“2001” is also amazingly edited; it can boast of the most audacious jump cut ever used in cinema – the edit point between the bone thrown into the air followed by the unexpected shot of a ship moving through space.

The evolution of man: we see primitive apes that evolve into men, and futuristic human beings who have created technology to take them to the stars, and finally the birth of a starchild cosmic being following the death of the astronaut.
Man’s reliance on tools and the dangers this creates: consider that primitive man’s discovery of the bone as a tool leads to him using it to kill; later, we see the astronaut “killing” his own creation, HAL, with a simple screwdriver. At, an interesting theory is proposed: Civilized man has lost control of his tools in space. He must learn to walk again, eat baby food, and be toilet trained. On earth, he’s a master, but he’s just a child in space. By the film’s third of four acts, it’s suggested that man has outlived his tools, and now his tools are seeking to overtake him (HAL). By destroying HAL, man ends his evolutionary alliance with the tool, but is now alone in space and helpless, reliance on the same supernatural/alien force that inspired and guided him (as embodied in the monolith) in his primitive ape form.
Divine intervention: the original story upon which this film is loosely based, written by Arthur C. Clarke, is called “The Sentinel.” The monoliths that appear have been deliberately placed there by an alien intelligence who presumably are trying to inspire life on earth to take the next step in evolution. Another monolith is placed on the moon and sends out a signal to a third monolith near Jupiter that is meant to point to a path man needs to take to evolve even further. There’s a suggestion here that man needs an extra push to progress to the next level of evolution.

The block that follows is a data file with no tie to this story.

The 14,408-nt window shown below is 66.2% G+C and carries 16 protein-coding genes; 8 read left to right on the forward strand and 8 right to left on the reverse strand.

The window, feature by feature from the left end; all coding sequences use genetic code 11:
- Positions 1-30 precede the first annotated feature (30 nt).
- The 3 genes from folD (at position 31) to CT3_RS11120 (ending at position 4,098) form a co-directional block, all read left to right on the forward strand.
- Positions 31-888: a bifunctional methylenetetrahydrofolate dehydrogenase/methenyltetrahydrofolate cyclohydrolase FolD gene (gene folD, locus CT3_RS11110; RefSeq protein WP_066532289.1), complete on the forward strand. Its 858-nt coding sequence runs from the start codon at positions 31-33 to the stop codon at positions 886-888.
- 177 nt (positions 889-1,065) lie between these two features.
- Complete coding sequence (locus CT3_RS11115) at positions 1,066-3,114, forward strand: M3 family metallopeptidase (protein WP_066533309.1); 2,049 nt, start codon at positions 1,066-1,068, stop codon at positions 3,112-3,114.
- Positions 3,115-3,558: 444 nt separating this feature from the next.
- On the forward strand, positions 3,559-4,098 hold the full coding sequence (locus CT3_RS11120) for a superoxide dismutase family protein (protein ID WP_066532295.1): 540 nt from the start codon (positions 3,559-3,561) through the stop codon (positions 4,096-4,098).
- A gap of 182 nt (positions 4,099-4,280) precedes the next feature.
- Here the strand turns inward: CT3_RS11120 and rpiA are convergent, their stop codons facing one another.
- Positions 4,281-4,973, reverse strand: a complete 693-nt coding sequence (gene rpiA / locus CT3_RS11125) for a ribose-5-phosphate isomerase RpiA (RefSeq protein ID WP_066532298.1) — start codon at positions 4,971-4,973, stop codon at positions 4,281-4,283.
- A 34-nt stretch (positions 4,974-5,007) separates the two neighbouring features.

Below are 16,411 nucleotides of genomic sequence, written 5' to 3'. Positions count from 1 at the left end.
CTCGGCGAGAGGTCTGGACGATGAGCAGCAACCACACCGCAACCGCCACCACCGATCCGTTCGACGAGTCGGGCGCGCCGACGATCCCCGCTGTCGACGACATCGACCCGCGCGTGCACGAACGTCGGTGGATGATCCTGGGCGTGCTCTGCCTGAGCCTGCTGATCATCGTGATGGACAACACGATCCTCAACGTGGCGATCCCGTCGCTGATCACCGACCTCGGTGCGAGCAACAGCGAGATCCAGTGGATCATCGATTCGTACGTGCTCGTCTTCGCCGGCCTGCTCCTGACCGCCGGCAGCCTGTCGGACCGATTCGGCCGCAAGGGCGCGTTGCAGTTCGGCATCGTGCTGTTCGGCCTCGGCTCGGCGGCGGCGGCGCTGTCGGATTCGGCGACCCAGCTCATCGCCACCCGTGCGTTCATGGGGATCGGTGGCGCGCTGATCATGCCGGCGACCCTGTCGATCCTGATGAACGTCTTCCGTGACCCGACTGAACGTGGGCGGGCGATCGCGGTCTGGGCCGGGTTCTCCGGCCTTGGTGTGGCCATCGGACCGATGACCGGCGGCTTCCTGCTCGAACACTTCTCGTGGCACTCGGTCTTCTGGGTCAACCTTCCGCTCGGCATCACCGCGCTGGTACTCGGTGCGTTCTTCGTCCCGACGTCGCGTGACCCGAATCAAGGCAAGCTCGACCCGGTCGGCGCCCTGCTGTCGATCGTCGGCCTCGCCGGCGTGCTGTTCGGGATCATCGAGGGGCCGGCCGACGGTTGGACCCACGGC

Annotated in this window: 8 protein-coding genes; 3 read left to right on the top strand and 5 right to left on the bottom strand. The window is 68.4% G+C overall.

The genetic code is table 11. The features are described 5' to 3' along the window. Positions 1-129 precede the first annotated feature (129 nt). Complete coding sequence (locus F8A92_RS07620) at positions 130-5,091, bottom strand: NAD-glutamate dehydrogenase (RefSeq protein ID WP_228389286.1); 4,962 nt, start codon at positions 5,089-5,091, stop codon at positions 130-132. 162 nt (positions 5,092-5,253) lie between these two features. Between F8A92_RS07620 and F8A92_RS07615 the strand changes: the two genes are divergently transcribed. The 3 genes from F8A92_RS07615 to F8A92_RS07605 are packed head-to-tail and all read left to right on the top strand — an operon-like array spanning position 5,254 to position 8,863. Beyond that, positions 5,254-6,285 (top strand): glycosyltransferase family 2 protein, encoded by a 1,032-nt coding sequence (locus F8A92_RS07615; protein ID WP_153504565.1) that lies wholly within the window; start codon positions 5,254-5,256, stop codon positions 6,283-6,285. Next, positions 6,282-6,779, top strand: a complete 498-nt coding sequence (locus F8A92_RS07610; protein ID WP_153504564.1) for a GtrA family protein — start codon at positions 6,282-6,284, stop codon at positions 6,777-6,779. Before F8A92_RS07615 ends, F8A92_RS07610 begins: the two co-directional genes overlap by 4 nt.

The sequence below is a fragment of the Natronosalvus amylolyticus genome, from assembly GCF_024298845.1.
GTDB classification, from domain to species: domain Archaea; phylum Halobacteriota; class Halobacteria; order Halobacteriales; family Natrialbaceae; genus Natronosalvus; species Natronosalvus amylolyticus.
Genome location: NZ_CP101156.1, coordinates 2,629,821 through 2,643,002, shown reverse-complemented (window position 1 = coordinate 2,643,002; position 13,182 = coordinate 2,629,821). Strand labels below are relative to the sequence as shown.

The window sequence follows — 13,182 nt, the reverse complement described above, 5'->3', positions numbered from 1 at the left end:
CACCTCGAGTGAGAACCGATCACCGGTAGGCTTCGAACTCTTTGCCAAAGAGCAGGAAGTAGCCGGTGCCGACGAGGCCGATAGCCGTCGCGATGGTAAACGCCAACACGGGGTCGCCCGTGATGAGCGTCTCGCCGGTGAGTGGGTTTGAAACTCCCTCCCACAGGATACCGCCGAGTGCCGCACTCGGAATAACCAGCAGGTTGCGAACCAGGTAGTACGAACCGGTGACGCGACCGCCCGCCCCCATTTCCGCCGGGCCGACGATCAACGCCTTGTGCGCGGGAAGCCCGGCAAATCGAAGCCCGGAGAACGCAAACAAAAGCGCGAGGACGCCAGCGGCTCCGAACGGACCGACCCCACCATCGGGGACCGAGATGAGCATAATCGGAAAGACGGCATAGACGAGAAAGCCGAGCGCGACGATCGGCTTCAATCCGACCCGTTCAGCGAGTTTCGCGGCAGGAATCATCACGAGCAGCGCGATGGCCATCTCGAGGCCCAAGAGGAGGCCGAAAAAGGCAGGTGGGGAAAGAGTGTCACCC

Man’s place in the universe: who are we, where did we come from, and where are we going are all questions that the filmmakers attempt to ask.
The flawed nature of man: we keep making mistakes and/or using our intelligence for destructive purposes; consider that the bone is used to beat other ape-men to death, the supercomputer HAL we created has a programming flaw and an ability to overtake us; the astronauts on the moon touch the monolith in the same way that the ape-men touched the monolith, suggesting that we really haven’t evolved or learned much; man may have mastered his ability to live on planet Earth, but in space he has to learn how to walk, eat and go to the bathroom all over again like an infant.
Evolution versus de-evolution: Yes, we see man evolve from primitive animals to sophisticated, intelligent Homo Sapiens, but it’s ironic that HAL is shown as being the most human and emotive of all the characters in the film, in contrast to the two astronauts who appear bland and emotionless. The insinuation here is that man has become dehumanized by the technology he has created, and is in danger of being replaced by that artificial intelligence. Consequently, for man to further evolve, he has to have better command over his tools or, even better, progress beyond his tools by expanding his consciousness and intelligence.
The final evolution is transcendence over mortality: arguably, the film ends on a positive and optimistic note by showing that man, despite continuing to make mistakes (breaking the wine glass) and succumbing to decay and death, can be reborn into a greater, more advanced form. The pessimism here, however, is that man needs outside influence and extraterrestrial or divine help to get there; we are too imperfect, hostile, and over-reliant on our technologies and creations to get there ourselves.

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THX 1138
Star Wars
Enter the Void

The Killing
Paths of Glory
Dr. Strangelove
A Clockwork Orange
The Shining
Full Metal Jacket
Eyes Wide Shot